Photoville, the free photo festival that takes place under the Brooklyn Bridge, is now in its seventh year. In some 90 exhibits and outdoor installations featuring 600 artists, the festival is focusing on themes of gender, social and ethnic diversity, resilience, freedom of speech, and immigration.
A piece printed in the Times’s Metropolitan section as well as the Lens Blog about Helen Levitt’s subway series .
Though Irving Penn made photographs with his printing process in mind, the most striking aspect of his oeuvre lies in his broad reinterpretation of commercial magazine work from decades earlier.
A traveling retrospective finally recognizes the work of Peter Hujar, whose photos of gay life were overshadowed by those by his contemporary, Robert Mapplethorpe.
Margeaux Walker re-enacts the performance of consumers as they lose their identities blending into Ikea products.
After Alice Proujansky’s first child was born, she set out to photograph women who — like her — were balancing the demands of a career and family.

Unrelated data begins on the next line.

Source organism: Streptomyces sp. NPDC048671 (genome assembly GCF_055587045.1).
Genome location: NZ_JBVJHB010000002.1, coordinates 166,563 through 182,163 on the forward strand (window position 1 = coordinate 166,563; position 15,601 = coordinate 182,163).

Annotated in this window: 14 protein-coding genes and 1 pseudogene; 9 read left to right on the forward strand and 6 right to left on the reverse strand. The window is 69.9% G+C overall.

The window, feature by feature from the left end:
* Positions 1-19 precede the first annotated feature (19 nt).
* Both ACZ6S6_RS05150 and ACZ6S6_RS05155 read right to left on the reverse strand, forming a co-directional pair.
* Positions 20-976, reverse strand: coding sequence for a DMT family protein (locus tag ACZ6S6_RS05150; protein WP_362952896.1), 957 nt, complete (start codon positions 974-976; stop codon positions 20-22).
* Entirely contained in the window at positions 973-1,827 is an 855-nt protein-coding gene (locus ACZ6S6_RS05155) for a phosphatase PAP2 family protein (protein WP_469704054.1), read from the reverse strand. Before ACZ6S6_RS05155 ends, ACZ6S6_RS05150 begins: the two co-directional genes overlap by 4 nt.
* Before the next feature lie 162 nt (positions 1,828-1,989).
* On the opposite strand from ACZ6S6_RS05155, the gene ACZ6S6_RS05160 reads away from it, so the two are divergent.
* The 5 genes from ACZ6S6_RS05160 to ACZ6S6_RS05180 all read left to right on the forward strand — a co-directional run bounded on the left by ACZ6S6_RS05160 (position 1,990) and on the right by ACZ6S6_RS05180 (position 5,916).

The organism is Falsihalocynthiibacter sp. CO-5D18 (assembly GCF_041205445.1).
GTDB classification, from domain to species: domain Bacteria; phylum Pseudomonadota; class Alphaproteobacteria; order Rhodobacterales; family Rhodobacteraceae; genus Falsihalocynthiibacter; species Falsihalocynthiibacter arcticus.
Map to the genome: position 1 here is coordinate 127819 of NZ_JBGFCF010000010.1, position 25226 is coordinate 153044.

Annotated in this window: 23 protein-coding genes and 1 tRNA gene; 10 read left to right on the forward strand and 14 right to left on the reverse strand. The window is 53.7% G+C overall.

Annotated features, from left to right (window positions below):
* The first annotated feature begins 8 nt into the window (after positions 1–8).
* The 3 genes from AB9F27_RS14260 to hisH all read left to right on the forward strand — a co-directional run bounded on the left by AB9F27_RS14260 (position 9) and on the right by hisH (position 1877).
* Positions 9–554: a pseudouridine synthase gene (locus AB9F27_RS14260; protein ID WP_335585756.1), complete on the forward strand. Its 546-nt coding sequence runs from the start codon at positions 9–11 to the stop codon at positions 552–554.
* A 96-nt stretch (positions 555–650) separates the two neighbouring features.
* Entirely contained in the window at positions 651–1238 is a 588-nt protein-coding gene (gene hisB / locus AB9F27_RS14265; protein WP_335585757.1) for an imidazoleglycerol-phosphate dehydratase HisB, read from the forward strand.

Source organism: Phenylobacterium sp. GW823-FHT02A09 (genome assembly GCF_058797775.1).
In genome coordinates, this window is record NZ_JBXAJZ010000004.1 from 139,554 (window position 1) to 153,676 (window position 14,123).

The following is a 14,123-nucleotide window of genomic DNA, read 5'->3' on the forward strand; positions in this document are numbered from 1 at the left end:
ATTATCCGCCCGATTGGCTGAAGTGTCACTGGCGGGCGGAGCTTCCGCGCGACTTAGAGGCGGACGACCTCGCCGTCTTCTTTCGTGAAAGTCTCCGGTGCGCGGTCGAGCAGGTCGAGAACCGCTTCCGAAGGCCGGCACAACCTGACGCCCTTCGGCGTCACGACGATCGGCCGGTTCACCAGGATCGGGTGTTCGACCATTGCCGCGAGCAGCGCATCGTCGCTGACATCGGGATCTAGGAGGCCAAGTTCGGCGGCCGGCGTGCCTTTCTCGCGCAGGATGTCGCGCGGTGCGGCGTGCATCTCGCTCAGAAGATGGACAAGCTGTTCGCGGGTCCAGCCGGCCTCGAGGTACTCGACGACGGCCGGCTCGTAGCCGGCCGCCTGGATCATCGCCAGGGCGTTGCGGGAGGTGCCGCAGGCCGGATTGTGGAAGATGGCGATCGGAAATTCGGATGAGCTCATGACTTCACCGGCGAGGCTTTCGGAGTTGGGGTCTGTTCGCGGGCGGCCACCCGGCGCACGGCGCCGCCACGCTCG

Gregory Crewdson’s photographs almost always project solitude and intimacy, even if his images take a team to organize. I look back as one of his subjects on my experience.
In the tradition of W. Eugene Smith, the winners of this year’s prizes have devoted themselves to documenting poverty in the United States, sexual assault in the military and the crisis of a failed state.
When the Museum of Modern Art published a three volume history of its photography collection, it purposely started in the current era to remind people of its commitment to looking ahead.
A new exhibit of Chuck Close’s photos shows not just mastery of everything from daguerreotypes to 20×24 Polaroid images, but also his penchant for collaboration.
Daniil Simkin, a principal dancer at American Ballet Theater, captures candid moments offstage, revealing the hard work behind the natural, masterly ease shown onstage.
Fascinated by a classmate’s braid, Patricia Voulgaris started doing pictures that were a mix of body parts, folded paper and collage.
On the painter Richard Estes and his exhibition at the Museum of Arts and Design.
As a young refugee unfamiliar with a new language, Sylvia Plachy learned to watch her surroundings. A new retrospective tracks 50 years of her journey.
The urban landscape offers Luis Mallo a chance to find layered, complex compositions that reveal his intent.
Inspired by his poetic writings, Nathan Lyons combines two images that take on a third, metaphorical, meaning.
A photographer who went to document New York City’s bridges and elevated train tracks discovered worlds of activity underneath them.
After the Second World War, Italian photographers found their voices and visions through streets, landscapes, and everyday realities.